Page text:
Hey, did you guys miss me?
Nah, didn't think so. After all, I'm on the "B" list, right?
Anyway, I got back on Wednesday night, and I've spent the last couple of days around the house puttering around. The big news in Cincinnati -- besides the Bengals totally humiliating the Washington Redskins last Sunday with a score of 19-3 -- is that "the Queen City of the West" is finally getting its first IKEA store. A place to spend money that's more creative than Wal-Mart. Now that's one step closer to civilization.
Cincinnati is located in the southwestern corner of Ohio. It is approached by two Interstate highways within the state; I-75 from the north, and I-71 from the northeast. The area between the two that lies outside the Bypass (I-275, or what we used to call the "Circle Freeway"), is the fastest growing part of the metro area. It is there that IKEA is breaking ground, and there that we stayed with my kid sister Pat and her husband Ed. Coincidence? You decide.
I visited my folks in Milford (at the eastern end of the Bypass) both Monday and Tuesday. They appeared in high spirits, which is remarkable considering Mom's arthritis, which has been a continual source of, shall we say, redemptive suffering. They managed to sit in rapt attention on Monday's visit as I went on talking about life in Washington and the state of the world in general. In other words, nothing much. Tuesday was a bit more crowded, when my other sister Mary showed up. She's a geriatric nurse, and the primary overseer for Mom and Dad's care. For some reason, we started reminiscing.
There was that time when we were shooting hoops in front of the garage. The ball went up into the gap where the garage door was raised. Steve went up to get it; he must have been about ten or eleven at the time. Anyway, as he was getting the ball, his knee when right through one of the windows on the garage door, cutting a gash at least several inches long and two inches deep. I don't know how we got him down, but Mom remembered that I was able to apply pressure at the source of the main blood vessel as well as cover the wound itself. Mary mentioned how in retrospect it probably saved him from bleeding to death. I still don't remember what I did (although I can pretty much imagine how), but I do remember him saying, "Wow, you can see the meat!"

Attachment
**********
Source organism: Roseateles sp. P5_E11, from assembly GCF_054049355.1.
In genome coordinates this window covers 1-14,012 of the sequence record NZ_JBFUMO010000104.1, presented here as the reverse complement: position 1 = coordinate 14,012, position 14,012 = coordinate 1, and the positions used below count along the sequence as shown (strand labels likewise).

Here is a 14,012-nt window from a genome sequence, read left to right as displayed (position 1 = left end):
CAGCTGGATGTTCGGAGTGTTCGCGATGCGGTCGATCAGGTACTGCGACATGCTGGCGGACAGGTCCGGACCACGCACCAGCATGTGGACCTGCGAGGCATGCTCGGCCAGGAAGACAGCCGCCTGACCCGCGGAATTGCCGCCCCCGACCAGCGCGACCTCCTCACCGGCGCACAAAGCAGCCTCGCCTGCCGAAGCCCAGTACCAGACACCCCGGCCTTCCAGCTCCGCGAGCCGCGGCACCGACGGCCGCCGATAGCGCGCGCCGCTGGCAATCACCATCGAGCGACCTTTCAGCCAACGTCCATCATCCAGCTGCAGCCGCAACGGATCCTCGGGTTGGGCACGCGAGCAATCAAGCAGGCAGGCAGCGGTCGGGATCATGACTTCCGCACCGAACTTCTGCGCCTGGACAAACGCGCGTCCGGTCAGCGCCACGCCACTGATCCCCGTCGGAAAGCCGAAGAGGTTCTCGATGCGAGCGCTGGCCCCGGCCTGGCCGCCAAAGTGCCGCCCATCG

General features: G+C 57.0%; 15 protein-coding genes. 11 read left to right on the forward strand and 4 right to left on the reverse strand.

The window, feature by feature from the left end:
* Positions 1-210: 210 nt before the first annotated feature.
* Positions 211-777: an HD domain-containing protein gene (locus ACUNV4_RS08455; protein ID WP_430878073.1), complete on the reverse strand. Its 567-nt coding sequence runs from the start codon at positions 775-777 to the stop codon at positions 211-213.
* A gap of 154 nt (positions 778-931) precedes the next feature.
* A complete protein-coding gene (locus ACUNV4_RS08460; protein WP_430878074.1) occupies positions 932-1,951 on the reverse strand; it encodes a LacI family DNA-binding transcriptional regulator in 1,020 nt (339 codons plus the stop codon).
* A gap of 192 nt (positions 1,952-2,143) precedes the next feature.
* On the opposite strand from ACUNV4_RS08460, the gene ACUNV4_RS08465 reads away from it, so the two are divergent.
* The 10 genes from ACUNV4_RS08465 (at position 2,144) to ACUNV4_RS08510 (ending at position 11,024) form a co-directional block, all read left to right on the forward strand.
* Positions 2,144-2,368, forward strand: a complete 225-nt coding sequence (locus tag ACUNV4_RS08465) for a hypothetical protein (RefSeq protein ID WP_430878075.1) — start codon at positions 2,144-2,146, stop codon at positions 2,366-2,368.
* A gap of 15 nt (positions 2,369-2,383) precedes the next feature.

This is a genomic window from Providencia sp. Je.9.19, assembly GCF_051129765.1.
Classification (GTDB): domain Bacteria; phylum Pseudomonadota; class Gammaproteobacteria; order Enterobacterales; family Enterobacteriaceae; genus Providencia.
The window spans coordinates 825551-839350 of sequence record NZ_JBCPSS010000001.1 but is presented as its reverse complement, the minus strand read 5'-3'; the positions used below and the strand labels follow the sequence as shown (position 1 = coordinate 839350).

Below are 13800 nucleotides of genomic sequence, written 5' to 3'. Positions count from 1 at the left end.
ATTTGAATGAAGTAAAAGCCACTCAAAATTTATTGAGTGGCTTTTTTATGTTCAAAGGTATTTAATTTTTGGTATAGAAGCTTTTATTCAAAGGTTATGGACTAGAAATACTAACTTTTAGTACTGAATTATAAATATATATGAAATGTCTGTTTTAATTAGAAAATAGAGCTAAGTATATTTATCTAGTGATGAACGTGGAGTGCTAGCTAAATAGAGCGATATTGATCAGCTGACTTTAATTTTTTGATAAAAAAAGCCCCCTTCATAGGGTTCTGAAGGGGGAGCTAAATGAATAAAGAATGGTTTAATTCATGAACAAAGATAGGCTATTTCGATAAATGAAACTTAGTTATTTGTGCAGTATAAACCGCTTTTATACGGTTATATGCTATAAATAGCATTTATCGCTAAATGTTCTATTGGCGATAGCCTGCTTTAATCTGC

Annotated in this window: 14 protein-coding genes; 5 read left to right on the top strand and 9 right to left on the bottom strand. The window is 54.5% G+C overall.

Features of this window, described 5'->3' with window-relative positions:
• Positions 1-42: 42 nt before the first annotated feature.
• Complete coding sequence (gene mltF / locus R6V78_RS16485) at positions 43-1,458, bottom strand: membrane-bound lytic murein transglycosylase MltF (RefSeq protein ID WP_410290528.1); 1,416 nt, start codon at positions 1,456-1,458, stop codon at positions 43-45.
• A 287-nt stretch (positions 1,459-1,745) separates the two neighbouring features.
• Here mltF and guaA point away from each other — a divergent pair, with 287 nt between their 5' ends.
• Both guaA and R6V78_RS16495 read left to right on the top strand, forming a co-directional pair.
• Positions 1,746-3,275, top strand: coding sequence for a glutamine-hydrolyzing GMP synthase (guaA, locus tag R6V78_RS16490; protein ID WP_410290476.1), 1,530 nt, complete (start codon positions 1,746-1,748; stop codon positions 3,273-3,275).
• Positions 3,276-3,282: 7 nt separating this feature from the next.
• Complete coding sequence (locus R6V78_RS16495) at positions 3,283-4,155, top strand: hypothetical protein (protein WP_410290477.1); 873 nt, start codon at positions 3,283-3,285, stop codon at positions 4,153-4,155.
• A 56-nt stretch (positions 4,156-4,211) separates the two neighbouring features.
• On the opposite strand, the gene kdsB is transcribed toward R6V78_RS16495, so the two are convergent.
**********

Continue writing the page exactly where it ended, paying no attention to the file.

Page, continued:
By the way, he's doing fine now. What can I tell ya?
Monday was when I paid my only respects to a fellow-St Blog's parishioner, namely Rich Leonardi, author of Ten Reasons,and now the proud father of Offspring Number Six. I recommend six more, 'cuz Rich is on a roll.
Tuesday was the Feast of the Assumption. I went to Immaculate Heart of Mary in Anderson Township on the lower eastern outskirts, not far from my old high school, and where my old buddy Father Jan Schmidt rules the roost. It's one way to keep an eye on him without waiting to return a phone call. After all, when a priest is the best, everybody wants a piece of him. That evening, we went to the Hyde Park section of Cincinnati, where we turned the corner and came across the famous "mushroom house," the work of a local architect, and which is currently on the market. Sal was sufficiently impressed, so I pulled over, and took some pictures of her with it. Then we met my brother Steve and his family for dinner at a Thai restaurant. (I know what you're thinking; no, I didn't tell that story over dinner.) The boys are doing great, and the middle one is getting settled in at the Milwaukee Institute of Art and Design as this is written. You get 'em, Scooter.
Wednesday morning saw us heading back to the Nation's capital. I wanted Sal to see what a New England town displaced in the Midwest would look like, so we got off I-70 east of Columbus to visit the village of Granville. We also got to see the parish church of St Edward the Confessor. I must admit a fondness for the old brick-and-stone church, but they've done an impressive job in expanding it to a larger and grander structure. No sign of Dick Vosko's influence here, Deo gratias.
No matter how much one enjoys a vacation, though, there's a great feeling associated with coming home again, even when it's here. I went to Mass this morning at the Cathedral, and wouldn't you know, the assisting celebrant was none other than Father Rob Johansen of Kalamazoo, Michigan, and author of the weblog Thrown Back. We had a nice chat. Too bad he's leaving tomorrow.
Now then, all that's left is to start working for a living again. Sure hope I remember the way into town.